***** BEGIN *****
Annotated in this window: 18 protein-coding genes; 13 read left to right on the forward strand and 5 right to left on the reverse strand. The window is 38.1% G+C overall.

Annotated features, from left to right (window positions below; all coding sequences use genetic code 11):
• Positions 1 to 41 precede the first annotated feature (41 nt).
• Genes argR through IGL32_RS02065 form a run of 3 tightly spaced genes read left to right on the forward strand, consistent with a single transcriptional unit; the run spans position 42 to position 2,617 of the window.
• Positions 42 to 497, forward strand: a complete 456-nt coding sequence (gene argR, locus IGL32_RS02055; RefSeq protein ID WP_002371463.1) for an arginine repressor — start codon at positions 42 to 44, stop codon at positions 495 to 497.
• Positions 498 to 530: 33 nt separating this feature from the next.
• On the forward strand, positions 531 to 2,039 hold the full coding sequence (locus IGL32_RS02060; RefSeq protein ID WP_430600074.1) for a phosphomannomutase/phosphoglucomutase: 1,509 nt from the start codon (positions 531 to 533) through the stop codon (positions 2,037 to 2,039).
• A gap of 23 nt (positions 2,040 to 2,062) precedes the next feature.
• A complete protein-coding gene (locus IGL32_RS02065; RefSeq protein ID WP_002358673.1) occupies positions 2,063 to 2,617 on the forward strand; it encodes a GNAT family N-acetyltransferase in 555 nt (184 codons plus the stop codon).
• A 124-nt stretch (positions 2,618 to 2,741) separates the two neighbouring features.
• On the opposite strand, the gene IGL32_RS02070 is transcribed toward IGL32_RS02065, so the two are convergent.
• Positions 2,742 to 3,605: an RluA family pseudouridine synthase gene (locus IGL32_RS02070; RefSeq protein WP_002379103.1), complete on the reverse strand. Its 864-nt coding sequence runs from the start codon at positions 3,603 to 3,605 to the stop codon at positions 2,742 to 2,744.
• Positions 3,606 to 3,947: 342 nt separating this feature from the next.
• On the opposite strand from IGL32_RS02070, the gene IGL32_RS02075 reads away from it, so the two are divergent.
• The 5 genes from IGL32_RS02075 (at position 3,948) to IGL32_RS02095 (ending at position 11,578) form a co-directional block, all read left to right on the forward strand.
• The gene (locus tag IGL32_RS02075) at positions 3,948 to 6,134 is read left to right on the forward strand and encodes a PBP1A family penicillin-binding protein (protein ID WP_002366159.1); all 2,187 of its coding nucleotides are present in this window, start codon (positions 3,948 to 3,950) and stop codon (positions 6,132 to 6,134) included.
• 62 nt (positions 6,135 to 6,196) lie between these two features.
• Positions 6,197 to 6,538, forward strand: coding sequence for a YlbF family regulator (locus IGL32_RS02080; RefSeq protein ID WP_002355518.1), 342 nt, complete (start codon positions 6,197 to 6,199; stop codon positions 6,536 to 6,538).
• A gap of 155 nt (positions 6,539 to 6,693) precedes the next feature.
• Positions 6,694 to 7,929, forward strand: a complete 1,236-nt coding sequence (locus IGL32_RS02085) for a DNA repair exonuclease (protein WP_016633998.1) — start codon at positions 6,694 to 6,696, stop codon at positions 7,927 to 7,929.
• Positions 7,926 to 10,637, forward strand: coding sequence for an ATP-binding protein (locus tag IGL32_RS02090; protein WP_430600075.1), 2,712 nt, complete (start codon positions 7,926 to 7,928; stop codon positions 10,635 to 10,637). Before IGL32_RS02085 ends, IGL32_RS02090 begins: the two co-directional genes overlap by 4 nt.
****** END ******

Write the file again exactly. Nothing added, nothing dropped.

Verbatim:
Annotated in this window: 18 protein-coding genes; 13 read left to right on the forward strand and 5 right to left on the reverse strand. The window is 38.1% G+C overall.

Annotated features, from left to right (window positions below; all coding sequences use genetic code 11):
• Positions 1 to 41 precede the first annotated feature (41 nt).
• Genes argR through IGL32_RS02065 form a run of 3 tightly spaced genes read left to right on the forward strand, consistent with a single transcriptional unit; the run spans position 42 to position 2,617 of the window.
• Positions 42 to 497, forward strand: a complete 456-nt coding sequence (gene argR, locus IGL32_RS02055; RefSeq protein ID WP_002371463.1) for an arginine repressor — start codon at positions 42 to 44, stop codon at positions 495 to 497.
• Positions 498 to 530: 33 nt separating this feature from the next.
• On the forward strand, positions 531 to 2,039 hold the full coding sequence (locus IGL32_RS02060; RefSeq protein ID WP_430600074.1) for a phosphomannomutase/phosphoglucomutase: 1,509 nt from the start codon (positions 531 to 533) through the stop codon (positions 2,037 to 2,039).
• A gap of 23 nt (positions 2,040 to 2,062) precedes the next feature.
• A complete protein-coding gene (locus IGL32_RS02065; RefSeq protein ID WP_002358673.1) occupies positions 2,063 to 2,617 on the forward strand; it encodes a GNAT family N-acetyltransferase in 555 nt (184 codons plus the stop codon).
• A 124-nt stretch (positions 2,618 to 2,741) separates the two neighbouring features.
• On the opposite strand, the gene IGL32_RS02070 is transcribed toward IGL32_RS02065, so the two are convergent.
• Positions 2,742 to 3,605: an RluA family pseudouridine synthase gene (locus IGL32_RS02070; RefSeq protein WP_002379103.1), complete on the reverse strand. Its 864-nt coding sequence runs from the start codon at positions 3,603 to 3,605 to the stop codon at positions 2,742 to 2,744.
• Positions 3,606 to 3,947: 342 nt separating this feature from the next.
• On the opposite strand from IGL32_RS02070, the gene IGL32_RS02075 reads away from it, so the two are divergent.
• The 5 genes from IGL32_RS02075 (at position 3,948) to IGL32_RS02095 (ending at position 11,578) form a co-directional block, all read left to right on the forward strand.
• The gene (locus tag IGL32_RS02075) at positions 3,948 to 6,134 is read left to right on the forward strand and encodes a PBP1A family penicillin-binding protein (protein ID WP_002366159.1); all 2,187 of its coding nucleotides are present in this window, start codon (positions 3,948 to 3,950) and stop codon (positions 6,132 to 6,134) included.
• 62 nt (positions 6,135 to 6,196) lie between these two features.
• Positions 6,197 to 6,538, forward strand: coding sequence for a YlbF family regulator (locus IGL32_RS02080; RefSeq protein ID WP_002355518.1), 342 nt, complete (start codon positions 6,197 to 6,199; stop codon positions 6,536 to 6,538).
• A gap of 155 nt (positions 6,539 to 6,693) precedes the next feature.
• Positions 6,694 to 7,929, forward strand: a complete 1,236-nt coding sequence (locus IGL32_RS02085) for a DNA repair exonuclease (protein WP_016633998.1) — start codon at positions 6,694 to 6,696, stop codon at positions 7,927 to 7,929.
• Positions 7,926 to 10,637, forward strand: coding sequence for an ATP-binding protein (locus tag IGL32_RS02090; protein WP_430600075.1), 2,712 nt, complete (start codon positions 7,926 to 7,928; stop codon positions 10,635 to 10,637). Before IGL32_RS02085 ends, IGL32_RS02090 begins: the two co-directional genes overlap by 4 nt.